Believe me.  I felt like shit, and this thing still made me happy.  Imagine what it could do to you.


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This is a seriously, seriously great General Tsao’s recipe.  I was never a General Tsao’s fan but this, this I can really down a bucket.

The recipe is roughly based on The Mission Chinese Food Cookbook, which I have, as I always do, rendered almost unrecognizable.  Besides sugar and ketchup, almost none of the original ingredients has remained intact (see note at the end of the recipe) but something tells me that it can stand proudly on its own.  The chicken wings are impossibly crispy, and more importantly, stay crispy even if they are hopelessly coated with this fruity, tangy, sweet and spicy sauce under that rich and deep rouge color with an almost jewel-like gloss.  Really, this sauce, a reduction of pomegranate and cranberry juice with a layering of vinegars, chili paste and garlic .  I don’t even care if you did it justice by frying your own batch of crunchy jacket-ed wings.  I mean drench your McNuggets in it for all I care and I guarantee you that you’ll still want to bottle your own.

I don’t have much else to add, especially about the mystical emergence of General Tsao’s chicken in virtually every Chinese restaurant in the US (I mean Netflix has a documentary on it for crying out loud).  When things are looking good, just shut up and wing it.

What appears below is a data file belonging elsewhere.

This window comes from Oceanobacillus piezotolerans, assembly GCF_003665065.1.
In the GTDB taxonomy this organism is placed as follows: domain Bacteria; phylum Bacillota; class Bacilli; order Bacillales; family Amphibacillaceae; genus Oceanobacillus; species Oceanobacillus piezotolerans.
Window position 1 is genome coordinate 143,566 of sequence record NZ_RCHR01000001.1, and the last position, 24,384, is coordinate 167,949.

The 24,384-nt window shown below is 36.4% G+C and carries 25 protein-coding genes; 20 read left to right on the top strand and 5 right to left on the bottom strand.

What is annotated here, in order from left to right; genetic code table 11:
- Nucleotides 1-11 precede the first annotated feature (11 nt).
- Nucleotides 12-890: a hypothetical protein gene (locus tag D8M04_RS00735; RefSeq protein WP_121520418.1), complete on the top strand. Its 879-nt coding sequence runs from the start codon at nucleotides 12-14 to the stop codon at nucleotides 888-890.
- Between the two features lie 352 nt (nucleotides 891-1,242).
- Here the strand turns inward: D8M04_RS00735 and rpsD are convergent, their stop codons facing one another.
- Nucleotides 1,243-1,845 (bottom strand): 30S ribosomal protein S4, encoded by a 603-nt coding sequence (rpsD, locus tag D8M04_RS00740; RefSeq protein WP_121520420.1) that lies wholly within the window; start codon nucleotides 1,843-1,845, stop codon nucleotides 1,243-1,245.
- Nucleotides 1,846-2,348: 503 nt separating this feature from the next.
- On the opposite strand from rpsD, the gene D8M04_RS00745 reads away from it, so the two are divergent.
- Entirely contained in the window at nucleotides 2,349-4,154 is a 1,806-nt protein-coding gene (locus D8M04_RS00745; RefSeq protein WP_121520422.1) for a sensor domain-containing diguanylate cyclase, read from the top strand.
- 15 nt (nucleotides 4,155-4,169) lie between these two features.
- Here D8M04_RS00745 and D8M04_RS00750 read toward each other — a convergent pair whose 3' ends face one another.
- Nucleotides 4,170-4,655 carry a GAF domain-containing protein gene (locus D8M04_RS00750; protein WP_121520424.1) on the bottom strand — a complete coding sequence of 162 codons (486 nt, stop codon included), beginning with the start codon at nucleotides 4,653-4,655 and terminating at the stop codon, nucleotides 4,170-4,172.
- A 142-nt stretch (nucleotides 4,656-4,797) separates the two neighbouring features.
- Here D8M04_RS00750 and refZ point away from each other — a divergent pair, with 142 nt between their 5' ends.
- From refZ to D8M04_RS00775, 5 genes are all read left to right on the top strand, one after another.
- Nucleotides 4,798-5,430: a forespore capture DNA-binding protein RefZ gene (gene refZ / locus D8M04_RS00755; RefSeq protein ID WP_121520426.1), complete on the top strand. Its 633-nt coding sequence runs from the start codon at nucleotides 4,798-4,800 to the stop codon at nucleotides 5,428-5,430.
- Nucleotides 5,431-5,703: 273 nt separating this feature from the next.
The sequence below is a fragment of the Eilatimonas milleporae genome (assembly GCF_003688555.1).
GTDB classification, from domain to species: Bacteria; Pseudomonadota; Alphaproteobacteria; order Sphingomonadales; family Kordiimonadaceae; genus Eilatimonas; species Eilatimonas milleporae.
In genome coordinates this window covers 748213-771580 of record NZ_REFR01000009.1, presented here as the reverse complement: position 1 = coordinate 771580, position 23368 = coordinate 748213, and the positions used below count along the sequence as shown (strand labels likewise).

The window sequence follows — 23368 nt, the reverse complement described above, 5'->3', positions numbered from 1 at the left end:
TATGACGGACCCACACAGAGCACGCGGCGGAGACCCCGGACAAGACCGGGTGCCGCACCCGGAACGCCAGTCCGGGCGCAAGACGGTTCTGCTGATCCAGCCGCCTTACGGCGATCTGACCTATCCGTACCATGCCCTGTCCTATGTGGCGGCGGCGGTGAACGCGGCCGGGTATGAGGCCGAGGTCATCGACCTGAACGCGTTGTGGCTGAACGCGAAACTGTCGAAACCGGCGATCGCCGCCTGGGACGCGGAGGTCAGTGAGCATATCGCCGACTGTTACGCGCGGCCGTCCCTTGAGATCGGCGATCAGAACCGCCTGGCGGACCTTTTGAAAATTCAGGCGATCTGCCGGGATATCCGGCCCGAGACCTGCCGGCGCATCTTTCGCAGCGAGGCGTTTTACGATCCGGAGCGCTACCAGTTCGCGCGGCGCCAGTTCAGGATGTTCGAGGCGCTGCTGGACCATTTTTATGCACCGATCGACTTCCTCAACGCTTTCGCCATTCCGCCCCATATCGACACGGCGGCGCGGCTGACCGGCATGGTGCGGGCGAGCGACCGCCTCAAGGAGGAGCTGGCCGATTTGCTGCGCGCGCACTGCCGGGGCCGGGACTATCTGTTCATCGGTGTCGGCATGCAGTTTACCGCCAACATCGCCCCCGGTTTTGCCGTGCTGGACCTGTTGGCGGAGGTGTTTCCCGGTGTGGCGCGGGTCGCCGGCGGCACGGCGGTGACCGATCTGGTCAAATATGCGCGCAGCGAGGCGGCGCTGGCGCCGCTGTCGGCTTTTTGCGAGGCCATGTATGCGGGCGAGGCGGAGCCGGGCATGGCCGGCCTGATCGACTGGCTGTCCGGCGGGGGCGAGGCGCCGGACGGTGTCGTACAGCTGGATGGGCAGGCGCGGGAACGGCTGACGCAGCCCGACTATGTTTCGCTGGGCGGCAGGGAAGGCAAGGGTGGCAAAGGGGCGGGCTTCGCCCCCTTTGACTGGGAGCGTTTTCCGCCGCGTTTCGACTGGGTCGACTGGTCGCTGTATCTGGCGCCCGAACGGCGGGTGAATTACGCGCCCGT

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I’ve waited six years… wow, six… to say this son-of-a-bitch line.

I’ve imagined saying it while beating its saggy ass with a whip rubbed with the most homicidal Mexican chilis as it wriggles in pain.  I’ve imagined saying it while twisting its balls with electrically charged clamps as it howls in my upmost amusement.  I’ve imagined saying it while watching, ever so pleasurably, as its ugliest face twisted angrily into an even uglier version of itself if that’s even grammatically possible.

I’ve imagined, for six years… wow, six… to say this line with a fuck-you.

And now, when the time has finally come, I can only feel it exhaling through the gaps of the keyboard, in a long heavy breath of bittersweet…

We’re leaving Beijing.

Can… can I say that again?

We are.  Leaving.  Beijing.

Yes, leave, move away, to Hong Kong if that’s important to mention, but more importantly the point is, out of Beijing.  I mentioned last week that I have “eeeewge news” to break it to you, but truth is, this is more than news.  It is a long-awaited, mental or physical, release.  Why is it such a big deal?  Well, I know, I know that the context of my predicament hasn’t been thoroughly explained on this blog.  Most of you are probably only aware that One:  I/we live in Beijing, and Two:  I don’t like it.  But why am I here and why don’t I like it, well, is a subject I thought was too boringly political or unappetising to be discussed on a, after all, food-blog.  I thought if I were to really explain it, I’d need a book to do the job.  But now that we’re leaving, I feel like I owe it to its final ending to, at least in a brief effort, paint the short story.